Stacy Head did not appear happy this past week with her colleague on the city council, LaToya Cantrell. Without any real warning, Cantrell announced vague plans to rapidly introduce an ordinance to create a rental inspection bureaucracy with regular inspections and a comprehensive online database.
“I reiterate my position that this ordinance is not ready for introduction next week,” Head frustratedly wrote in an email to the council. “The lightning speed with which this is moving as well as the apparent insular nature of the discussion is disconcerting.”
Indeed, judging from the media blurbs, this ordinance may as well have been drafted by the Greater New Orleans Fair Housing Action Center. It traces their proposed “reforms” precisely. Meanwhile, the Apartment Association of Greater New Orleans, which represents landlords, was not consulted at all.
Numerous cities have passed rental registry laws in the past several years, especially after the Urban Land Institute, an influential left-wing think tank, began recommending the approach.
Although Head’s disappointment with Cantrell’s attempt at sandbagging the council was understandable, she couldn’t have been all that shocked at the substance of the draft ordinance. Cantrell’s habit of pushing flavor-of-the-month legislation and allowing herself to be a conduit for legislation from progressive interest groups (cough, smoking ban, cough) has become pretty obvious.
To her credit, Cantrell appeared to acknowledge her miscalculation and subsequently vowed to delay introducing the ordinance.
Nevertheless, it’s pretty clear that Cantrell is way off-base when it comes to a plan for regulating rentals. Yes, there is a problem with code enforcement in New Orleans, but that’s because the city can’t even effectively respond to specific complaints, not because we haven’t created a database or initiated mass inspections.
Cantrell’s solution to the problem isn’t to properly manage and fund code enforcement (preferably with fines) but to create a new bureaucracy. In other words, instead of dealing with known slumlords, Cantrell wants to put the onus of regulation on everybody. It might catch the guilty, but it also burdens the innocent.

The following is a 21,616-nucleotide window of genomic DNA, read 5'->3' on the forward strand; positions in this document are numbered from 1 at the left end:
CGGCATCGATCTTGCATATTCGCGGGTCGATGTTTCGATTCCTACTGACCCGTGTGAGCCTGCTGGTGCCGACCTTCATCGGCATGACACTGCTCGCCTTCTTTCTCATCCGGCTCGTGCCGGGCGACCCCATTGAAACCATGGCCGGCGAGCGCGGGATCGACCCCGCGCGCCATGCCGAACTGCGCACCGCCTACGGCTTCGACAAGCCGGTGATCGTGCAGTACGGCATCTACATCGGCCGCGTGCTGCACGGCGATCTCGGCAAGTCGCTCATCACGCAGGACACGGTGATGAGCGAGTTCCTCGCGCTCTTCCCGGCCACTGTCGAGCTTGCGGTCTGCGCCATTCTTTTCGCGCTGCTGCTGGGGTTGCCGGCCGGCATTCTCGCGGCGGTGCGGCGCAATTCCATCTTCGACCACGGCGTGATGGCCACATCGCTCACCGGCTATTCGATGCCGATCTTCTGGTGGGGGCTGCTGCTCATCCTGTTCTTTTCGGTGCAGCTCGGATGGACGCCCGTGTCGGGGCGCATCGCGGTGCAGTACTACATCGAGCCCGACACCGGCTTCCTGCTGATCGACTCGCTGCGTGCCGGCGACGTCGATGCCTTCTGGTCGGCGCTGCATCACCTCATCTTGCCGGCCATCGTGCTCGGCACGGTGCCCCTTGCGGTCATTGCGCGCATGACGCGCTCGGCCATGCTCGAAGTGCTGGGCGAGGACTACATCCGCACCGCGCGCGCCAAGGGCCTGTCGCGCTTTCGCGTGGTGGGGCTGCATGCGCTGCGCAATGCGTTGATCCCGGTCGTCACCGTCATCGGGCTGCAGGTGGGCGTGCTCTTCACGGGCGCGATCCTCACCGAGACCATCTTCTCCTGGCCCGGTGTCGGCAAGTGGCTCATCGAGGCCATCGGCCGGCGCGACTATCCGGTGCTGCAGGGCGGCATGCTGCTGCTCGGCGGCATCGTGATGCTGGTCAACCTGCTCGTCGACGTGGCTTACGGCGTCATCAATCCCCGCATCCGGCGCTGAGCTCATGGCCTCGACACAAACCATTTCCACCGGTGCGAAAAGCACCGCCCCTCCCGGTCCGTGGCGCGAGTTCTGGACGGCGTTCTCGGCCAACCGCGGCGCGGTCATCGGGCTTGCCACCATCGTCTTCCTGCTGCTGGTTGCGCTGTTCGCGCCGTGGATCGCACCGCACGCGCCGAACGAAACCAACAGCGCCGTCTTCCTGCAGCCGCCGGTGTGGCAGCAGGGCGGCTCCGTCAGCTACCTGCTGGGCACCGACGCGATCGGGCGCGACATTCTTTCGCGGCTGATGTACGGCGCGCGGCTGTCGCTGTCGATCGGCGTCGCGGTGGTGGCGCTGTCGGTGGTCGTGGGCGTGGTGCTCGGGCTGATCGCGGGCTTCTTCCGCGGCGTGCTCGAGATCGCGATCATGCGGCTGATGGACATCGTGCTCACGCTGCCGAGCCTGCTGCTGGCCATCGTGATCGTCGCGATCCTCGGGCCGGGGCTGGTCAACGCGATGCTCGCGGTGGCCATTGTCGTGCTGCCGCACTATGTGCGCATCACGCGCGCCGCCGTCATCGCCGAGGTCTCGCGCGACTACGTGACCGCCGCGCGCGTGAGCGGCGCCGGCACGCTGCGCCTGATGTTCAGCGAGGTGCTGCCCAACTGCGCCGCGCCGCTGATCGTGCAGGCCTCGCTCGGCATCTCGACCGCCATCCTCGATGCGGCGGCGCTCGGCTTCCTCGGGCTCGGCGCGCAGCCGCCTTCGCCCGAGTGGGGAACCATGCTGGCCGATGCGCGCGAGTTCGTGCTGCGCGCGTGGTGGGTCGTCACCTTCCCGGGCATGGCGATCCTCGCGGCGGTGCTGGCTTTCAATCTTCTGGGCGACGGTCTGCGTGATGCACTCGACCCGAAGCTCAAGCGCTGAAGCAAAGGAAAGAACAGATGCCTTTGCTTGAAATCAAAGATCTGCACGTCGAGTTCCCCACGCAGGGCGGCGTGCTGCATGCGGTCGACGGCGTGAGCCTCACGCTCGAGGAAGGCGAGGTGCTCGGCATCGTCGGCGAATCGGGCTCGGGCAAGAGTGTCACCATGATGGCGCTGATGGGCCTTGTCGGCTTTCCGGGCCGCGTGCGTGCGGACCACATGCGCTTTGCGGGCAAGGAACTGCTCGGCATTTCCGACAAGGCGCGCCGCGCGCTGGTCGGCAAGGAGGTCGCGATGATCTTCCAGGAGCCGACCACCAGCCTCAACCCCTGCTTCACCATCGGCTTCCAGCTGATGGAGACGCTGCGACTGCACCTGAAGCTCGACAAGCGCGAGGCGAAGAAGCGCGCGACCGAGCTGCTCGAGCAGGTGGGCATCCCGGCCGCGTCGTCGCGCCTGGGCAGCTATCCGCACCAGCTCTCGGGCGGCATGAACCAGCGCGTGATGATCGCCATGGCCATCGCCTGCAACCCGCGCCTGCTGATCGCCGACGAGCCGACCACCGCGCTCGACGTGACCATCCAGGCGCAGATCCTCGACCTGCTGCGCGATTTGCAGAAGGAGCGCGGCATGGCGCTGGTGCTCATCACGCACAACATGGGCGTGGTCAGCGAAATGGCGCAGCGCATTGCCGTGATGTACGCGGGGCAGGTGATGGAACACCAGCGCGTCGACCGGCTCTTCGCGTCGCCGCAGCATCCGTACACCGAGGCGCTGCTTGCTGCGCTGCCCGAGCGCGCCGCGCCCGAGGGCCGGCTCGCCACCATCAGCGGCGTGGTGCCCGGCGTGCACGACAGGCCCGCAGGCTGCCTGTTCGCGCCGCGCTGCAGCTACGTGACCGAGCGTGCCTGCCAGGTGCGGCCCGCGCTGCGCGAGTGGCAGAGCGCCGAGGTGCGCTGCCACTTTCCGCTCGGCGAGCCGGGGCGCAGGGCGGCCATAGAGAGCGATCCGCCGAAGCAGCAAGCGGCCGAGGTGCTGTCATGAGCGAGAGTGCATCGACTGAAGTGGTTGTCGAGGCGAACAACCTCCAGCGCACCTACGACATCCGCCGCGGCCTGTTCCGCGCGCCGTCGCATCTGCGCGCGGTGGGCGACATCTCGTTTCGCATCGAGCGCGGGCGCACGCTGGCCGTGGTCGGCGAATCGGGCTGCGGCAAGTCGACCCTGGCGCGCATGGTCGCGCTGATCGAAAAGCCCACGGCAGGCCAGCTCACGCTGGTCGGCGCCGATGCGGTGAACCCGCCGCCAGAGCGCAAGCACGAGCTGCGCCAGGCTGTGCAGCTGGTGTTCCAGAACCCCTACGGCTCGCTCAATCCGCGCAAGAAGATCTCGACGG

It’s also not altogether clear that it would be very effective, either. Inspections would be done of just 15 percent of units every three years, and owner-occupied properties with a single apartment would be exempted entirely. You could drive a truckload of substandard housing through those gaps.
Furthermore, the fee for these inspections will be (if Cantrell is to be believed) “nominal” so as to avoid rent increases. One wonders whether the program can realistically be funded with nominal inspection fees. In any event, quick inspections are unlikely to reveal issues outside of obvious defects, which would be apparent to potential tenants anyway and easily reported to the city.
Housing rights advocates typically argue that inspections are necessary because some renters don’t complain out of concern for retaliation, yet it is just as likely that many tenants aren’t complaining because they know that they get a break on rent for tolerating sluggish maintenance or having to make their own repairs.
Besides, if a landlord is already flouting the law, and their tenants aren’t willing to report them, how is the city supposed to ensure that they register their rentals to begin with? Tenant complaints are a necessary part of the equation.
Moreover, it’s not altogether clear that tenants would appreciate the intrusion anyway. A tenant may be justifiably wary of having their home inspected by an agent of the government without their permission and without a search warrant. In other cities, this has manifested itself in lawsuits alleging Fourth Amendment violations, some of which have resulted in rental inspection laws being struck.
Ultimately, there is simply no need for rentals to be registered with the city and regularly inspected. It reeks of the attitude that everything needs to be regulated and that nothing can be done without the city’s permission.
Cantrell’s blunder has given her time to reassess what she’s doing and bring in other stakeholders. Will she take advantage of that and put forth a better ordinance, or even back off entirely? It’s doubtful, but only time will tell.
Owen Courrèges, a New Orleans attorney and resident of the Garden District, offers his opinions for UptownMessenger.com on Mondays. He has previously written for the Reason Public Policy Foundation.